To Kill a Mountain Lion

By Paul A. Johnsgard

In the late 1980s, to celebrate my survival of a serious heart attack, my older brother Keith suggested to me that we go to Africa on a photo safari, something both of us had dreamed of doing for much of our lives but had never acted on. Although my own primary interest was birding and his was in climbing Mt. Kenya, we both especially looked forward to seeing such wonderful megafauna as elephants, cheetahs and lions. We spent a good deal of time watching a lion pride on the Serengeti and were greatly impressed by the bravery of young Maasai men, who spent the daylight hours guarding their cattle from lion attacks armed only with a spear. Indeed, the ultimate and sometimes fatal bravery test of a Maasai warrior is to kill a lion with nothing more than his spear.

A Conifer Conundrum

A saw-whet owl, unfortunately not on a conifer. (Paul A. Johnsgard)

By Jack Phillips

Nebraska is filigreed with deciduous fingers. The eastern hardwood ecosystem does not concede the prairie easily, pushing westward through draws and valleys. Of course, widespread oak savannas were obliterated during early waves of agriculture, leaving ravines and canyons as remnant strongholds. One of my favorites, tucked in the Kansas-Colorado corner, is packed with big presettlement bur oaks. In this canyon oasis salamanders flourish in a spring-fed meander as leopard frogs launch with every step. Intruders are scolded by flycatchers and serenaded by warblers. Signs of coyote and packrat and maybe cougar abound, and I once saw a porcupine (in southwest Nebraska!); humans watch for rattlers but are more often startled by a hognose. The beauty of that place makes one forget the poison ivy, ticks and the prospect of snakebite. But something much more dangerous now threatens to ruin paradise: eastern red cedar and its avian accomplices.

Changing Great Plains Climate and Bird Migrations

A multitude of snow geese. (Paul A. Johnsgard)

By Paul A. Johnsgard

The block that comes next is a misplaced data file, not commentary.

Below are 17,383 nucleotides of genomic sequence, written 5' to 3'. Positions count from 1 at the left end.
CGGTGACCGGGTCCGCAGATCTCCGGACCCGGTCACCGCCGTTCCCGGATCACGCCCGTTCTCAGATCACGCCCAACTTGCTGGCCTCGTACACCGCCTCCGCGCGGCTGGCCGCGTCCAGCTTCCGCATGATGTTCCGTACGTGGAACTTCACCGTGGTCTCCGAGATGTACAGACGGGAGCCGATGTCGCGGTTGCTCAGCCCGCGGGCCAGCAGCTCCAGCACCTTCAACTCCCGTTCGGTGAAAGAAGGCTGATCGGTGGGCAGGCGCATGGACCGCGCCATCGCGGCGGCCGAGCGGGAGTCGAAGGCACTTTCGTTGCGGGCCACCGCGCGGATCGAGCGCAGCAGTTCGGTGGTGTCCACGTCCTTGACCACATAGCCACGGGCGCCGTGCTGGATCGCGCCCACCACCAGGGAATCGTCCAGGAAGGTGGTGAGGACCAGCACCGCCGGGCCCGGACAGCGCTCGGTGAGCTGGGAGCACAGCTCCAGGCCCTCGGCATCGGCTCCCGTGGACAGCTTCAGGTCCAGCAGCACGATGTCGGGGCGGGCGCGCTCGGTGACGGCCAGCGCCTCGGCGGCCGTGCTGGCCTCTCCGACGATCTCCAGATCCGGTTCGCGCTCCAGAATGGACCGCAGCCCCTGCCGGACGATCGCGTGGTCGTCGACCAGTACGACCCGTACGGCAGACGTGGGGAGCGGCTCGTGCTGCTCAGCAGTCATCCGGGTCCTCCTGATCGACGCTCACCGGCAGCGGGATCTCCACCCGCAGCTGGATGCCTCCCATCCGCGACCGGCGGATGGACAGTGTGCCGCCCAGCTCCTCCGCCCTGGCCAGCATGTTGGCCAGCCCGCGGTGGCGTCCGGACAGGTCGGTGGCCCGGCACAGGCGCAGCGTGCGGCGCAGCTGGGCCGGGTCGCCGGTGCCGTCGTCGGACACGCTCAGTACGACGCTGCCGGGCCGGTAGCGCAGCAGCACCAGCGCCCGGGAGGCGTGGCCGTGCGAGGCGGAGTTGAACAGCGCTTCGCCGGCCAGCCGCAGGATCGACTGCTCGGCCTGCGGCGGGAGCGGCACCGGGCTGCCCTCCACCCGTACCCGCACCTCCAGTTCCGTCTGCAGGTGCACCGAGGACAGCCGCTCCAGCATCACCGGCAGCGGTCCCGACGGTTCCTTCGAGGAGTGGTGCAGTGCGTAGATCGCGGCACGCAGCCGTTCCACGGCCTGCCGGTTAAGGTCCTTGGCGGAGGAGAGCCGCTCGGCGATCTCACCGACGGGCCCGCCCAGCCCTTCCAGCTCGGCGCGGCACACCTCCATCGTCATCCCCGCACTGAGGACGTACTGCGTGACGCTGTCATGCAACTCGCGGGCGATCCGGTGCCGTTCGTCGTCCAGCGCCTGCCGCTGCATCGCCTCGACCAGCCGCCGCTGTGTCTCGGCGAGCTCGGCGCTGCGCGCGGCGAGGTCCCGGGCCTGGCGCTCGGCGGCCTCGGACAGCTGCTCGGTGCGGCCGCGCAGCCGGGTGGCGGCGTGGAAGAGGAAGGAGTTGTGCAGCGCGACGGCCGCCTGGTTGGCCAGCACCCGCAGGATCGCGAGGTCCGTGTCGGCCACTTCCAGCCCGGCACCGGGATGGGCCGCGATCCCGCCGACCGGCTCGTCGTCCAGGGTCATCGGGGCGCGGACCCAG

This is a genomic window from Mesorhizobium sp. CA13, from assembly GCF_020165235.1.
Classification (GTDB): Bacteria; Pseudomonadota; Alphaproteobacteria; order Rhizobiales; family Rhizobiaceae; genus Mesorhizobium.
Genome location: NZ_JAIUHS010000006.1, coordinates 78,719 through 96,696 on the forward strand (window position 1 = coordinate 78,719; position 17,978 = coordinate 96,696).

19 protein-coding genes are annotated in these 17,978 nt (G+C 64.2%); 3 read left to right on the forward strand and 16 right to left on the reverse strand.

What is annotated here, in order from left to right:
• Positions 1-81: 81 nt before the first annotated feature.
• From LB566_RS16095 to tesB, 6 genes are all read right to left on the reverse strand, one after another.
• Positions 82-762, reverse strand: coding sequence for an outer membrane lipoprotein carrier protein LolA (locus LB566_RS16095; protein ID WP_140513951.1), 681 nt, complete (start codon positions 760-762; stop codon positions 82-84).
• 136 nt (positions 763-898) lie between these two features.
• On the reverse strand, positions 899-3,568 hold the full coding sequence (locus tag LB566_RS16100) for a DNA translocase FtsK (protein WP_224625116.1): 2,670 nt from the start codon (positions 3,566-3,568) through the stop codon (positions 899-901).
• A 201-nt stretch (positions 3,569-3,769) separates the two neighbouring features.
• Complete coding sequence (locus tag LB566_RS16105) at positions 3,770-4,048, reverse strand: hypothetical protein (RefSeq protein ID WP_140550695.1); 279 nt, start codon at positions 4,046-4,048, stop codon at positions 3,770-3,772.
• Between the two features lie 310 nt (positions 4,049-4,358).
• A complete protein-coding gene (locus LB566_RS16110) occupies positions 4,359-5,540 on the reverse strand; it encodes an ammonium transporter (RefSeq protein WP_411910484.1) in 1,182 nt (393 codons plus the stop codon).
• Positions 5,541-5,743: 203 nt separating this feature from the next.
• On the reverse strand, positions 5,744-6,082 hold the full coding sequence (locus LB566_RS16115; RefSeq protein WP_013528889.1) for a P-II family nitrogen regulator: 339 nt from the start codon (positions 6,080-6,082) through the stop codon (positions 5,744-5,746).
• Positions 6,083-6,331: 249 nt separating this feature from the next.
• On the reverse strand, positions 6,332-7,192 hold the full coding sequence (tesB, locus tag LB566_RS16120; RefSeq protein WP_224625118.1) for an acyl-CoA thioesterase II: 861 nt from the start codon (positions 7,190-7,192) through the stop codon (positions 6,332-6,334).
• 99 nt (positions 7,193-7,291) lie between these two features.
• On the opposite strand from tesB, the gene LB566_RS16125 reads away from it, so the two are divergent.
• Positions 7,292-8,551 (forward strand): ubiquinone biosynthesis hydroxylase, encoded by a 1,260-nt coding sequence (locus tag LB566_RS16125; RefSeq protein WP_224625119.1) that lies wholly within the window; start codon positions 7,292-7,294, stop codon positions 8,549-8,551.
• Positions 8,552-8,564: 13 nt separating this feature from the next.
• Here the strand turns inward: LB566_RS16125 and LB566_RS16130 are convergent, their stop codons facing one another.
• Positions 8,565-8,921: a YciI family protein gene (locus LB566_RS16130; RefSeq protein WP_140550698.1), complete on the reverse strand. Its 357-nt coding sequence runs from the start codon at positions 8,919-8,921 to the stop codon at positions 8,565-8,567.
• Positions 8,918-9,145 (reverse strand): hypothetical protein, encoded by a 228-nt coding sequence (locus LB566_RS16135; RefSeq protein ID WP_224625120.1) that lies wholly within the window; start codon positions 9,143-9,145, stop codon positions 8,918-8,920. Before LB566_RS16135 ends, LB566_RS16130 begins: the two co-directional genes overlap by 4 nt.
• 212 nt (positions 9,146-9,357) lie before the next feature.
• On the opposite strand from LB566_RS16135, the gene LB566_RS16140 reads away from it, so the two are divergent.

When I was a youngster in North Dakota during the 1940s and 1950s, the seasons were very obvious and clear-cut to me. For example, I knew that the peak of fall foliage color would occur early in September. Most small birds would be gone by the end of that month, and the major waterfowl migration of ducks and geese would occur in October. By the first of November fall was usually over, and winter snowstorms could strike at any time. Then it would be an infinitely long wait until the spring thaw, and I could not expect to see even early waterfowl migrants, such as snow geese, returning to the prairie marshes of southeastern North Dakota until early April. Sadly, they would stay only a few short weeks before pushing north as rapidly as the melting ice would allow.

The Bur Oak Manifesto

Bur oak acorns, Loess Hills ecotype. (Jacob Phillips)

By Jack Phillips

A curious group had assembled for my Planting Ecology workshop at the nature center. I passed out oil pastels and white sheets of paper to enhance their diagraming, doodling or whatever they were doing as I quickly slid into a rant. They politely listened as I flailed about, wildly covering my flip chart with arrows and circles aimed at displaying the essence of rhizosphere interactions. That is, the intense zone of chemical and biological activity associated with living roots.

The Green School Initiative at Omaha Public Schools

By Ron Azoulay

At some point in February 2011 I placed a small box next to my classroom door and started putting recyclable materials into it. The materials included paper, milk containers and water bottles. At the end of the week the makeshift recycling box went home with me and its contents were dumped into my personal recycling container. After a few weeks, I had had enough. I had been with the Omaha Public Schools (OPS) district for a few months, after moving to the Midwest from New York City, and I felt that as a public servant the least I could do was recycle at work. Instead of accepting the lack of recycling at my school, I decided to talk directly with the head engineer at Miller Park Elementary, Jim Dolan, and find a solution.

There are a plethora of reasons urban public school districts choose to identify spe- cific strategies related to resource conservation. The budget shortfalls and financial reality faced by the Omaha Public Schools district in 2008 provided a unique opportunity for the district to conserve energy and resources while simultaneously exploring innovative ways to save dollars.


Immigration in Nebraska